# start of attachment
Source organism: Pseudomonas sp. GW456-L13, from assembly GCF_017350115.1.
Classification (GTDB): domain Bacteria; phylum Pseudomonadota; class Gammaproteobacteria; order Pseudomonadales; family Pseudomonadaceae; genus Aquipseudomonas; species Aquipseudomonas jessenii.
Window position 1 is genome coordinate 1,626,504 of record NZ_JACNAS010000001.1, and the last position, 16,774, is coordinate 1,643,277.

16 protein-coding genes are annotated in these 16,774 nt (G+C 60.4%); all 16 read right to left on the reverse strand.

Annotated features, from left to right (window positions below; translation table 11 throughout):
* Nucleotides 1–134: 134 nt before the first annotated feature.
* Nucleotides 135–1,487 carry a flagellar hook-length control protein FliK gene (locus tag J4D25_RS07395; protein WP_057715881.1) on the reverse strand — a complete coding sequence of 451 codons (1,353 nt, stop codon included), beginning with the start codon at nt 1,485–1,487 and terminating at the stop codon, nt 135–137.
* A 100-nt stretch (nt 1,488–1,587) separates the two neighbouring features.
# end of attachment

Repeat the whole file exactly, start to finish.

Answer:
Source organism: Pseudomonas sp. GW456-L13, from assembly GCF_017350115.1.
Classification (GTDB): domain Bacteria; phylum Pseudomonadota; class Gammaproteobacteria; order Pseudomonadales; family Pseudomonadaceae; genus Aquipseudomonas; species Aquipseudomonas jessenii.
Window position 1 is genome coordinate 1,626,504 of record NZ_JACNAS010000001.1, and the last position, 16,774, is coordinate 1,643,277.

16 protein-coding genes are annotated in these 16,774 nt (G+C 60.4%); all 16 read right to left on the reverse strand.

Annotated features, from left to right (window positions below; translation table 11 throughout):
* Nucleotides 1–134: 134 nt before the first annotated feature.
* Nucleotides 135–1,487 carry a flagellar hook-length control protein FliK gene (locus tag J4D25_RS07395; protein WP_057715881.1) on the reverse strand — a complete coding sequence of 451 codons (1,353 nt, stop codon included), beginning with the start codon at nt 1,485–1,487 and terminating at the stop codon, nt 135–137.
* A 100-nt stretch (nt 1,488–1,587) separates the two neighbouring features.